Marion County roads are in dire shape, force action by commission

The majority of Marion County’s township roads are in dire need of maintenance, according to farmers, commissioners and current and former supervisors. One example is the road pictured, which is supposed to be a “rock road” but has no rock, leaving it slippery, sludgy and nearly impossible to maneuver without a four-wheel drive vehicle when it rains, snows and then thaws out. The road is on Falcon, near 160th in the southwest corner of the county. Courtesy Photo
The majority of Marion County’s township roads are in dire need of maintenance, according to farmers, commissioners and current and former supervisors. One example is the road pictured, which is supposed to be a “rock road” but has no rock, leaving it slippery, sludgy and nearly impossible to maneuver without a four-wheel drive vehicle when it rains, snows and then thaws out. The road is on Falcon, near 160th in the southwest corner of the county. Courtesy Photo

Marion County township roads are in crisis—and have been for many years—but in recent months, frustrated producers are either paying property taxes under protest or turning to another department to be heard.

But, whatever the combination of actions by land­owners has been, the Marion County commissioners are listening, and in doing so, approved advertising for the hiring of a county engineer at the Jan. 22 meeting.

Not many details were made available at Monday’s meeting, but the vote was unanimous to begin the search.

In early January, Lisa Reeder, county appraiser, informed commissioners that about 40 landowners either wanted adjustments on their taxes or wanted her to see firsthand what their frustration is all about.

“[The landowner] did have a couple of suggestions,” Reeder said. “One is to request landowners or renters to help by mowing ditches.”

The reasoning for this was that it would free up time for county employees to work on road improvement, she said.

The other suggestion was to better train the road graders and increase their salaries accordingly.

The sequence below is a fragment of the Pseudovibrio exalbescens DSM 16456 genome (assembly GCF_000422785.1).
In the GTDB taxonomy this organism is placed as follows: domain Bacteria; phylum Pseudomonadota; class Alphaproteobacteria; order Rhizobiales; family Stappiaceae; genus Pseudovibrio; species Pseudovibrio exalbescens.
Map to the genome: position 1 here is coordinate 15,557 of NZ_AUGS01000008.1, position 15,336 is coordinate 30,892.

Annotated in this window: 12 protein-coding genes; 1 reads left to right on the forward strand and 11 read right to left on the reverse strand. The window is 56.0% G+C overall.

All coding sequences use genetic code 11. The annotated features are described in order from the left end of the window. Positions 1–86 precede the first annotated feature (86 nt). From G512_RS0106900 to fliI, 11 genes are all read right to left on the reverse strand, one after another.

“He said he also feels that the [road and bridge] department may be short staffed for the projects that are needed.

Restoration Center

As way of introduction, Carl Taylor, chief executive officer, and Joy Waldbauer, licensed clinical social worker, both with Restoration Center Inc., talked about the treatment program in Marion County.

The facility is at 125 E. Main St., Marion, and is accessible to anyone in need of treatment, said Waldbauer.

Taylor, who is in Junction City, said the Marion center offers drug and alcohol assessments, evaluations and treatment, along with mental health evaluations.

“We are a safe zone,” he said, “and can talk about issues a person has and restore commitments to their family, workplace and in other areas.”

The Marion location is an outpatient facility, said Waldbauer, and is open Mondays, Wednesdays and Fridays.

Taylor said the center helps those with drug and alcohol issues to work through their problems, and helps them with goal-setting.

Taylor said the reason for introducing themselves to the commission was in letting them know their mission and to include the center when the time comes to review funding.

Commission Chairman Kent Becker said the county does see the importance of drug and alcohol programs and the need for them.

For more information about the program, call 785-223-2094 or in Junction City, 785-762-4470.

Poor Farm

Nancy Marr spoke with commissioners about the Marion County Poor Farm being used as one tool for economic development.

She reviewed the historical background of the three-story limestone structure built in the late 1880; the farm is about seven miles southwest of Marion.

Prior to Marr and her husband buying the old mansion for use as their home, she said it changed hands many times.

“We bought it in 1973, and for years we had hundreds and hundreds of visitors.”

At one point, she said, there was a lot of vandalism, and the sheriff at that time suggested she move to a more suitable place.

Among the many items she brought to the commission, she said she ran across a letter dated Sept. 8, 2014, from a photographer who she said was a fan.

“I think the [farm] can be used for economic development along with places like the Chisholm Trail, Santa Fe Trail, the Adobe Museum and Florence Museum,” she said.

The commission in other business:

◼ provided Robert Harris, Florence Historical Society, with information about preparing a quit claim deed for the land at the Florence Museum. Marion City Administrator Roger Holter administers the Marion Land Bank and would help in deeding the property to the land bank.

◼ heard from Jeannine Bateman, county treasurer, about the policy for taxpayers who pay taxes late.

◼ approved Sheriff Rob Craft’s request for two more full-time people. Craft said one is going to be on military leave for the next seven to eight months and the other will be in school to become a certified officer.

“We don’t want to diminish our services,” he said, “and we are scrambling to meet services.”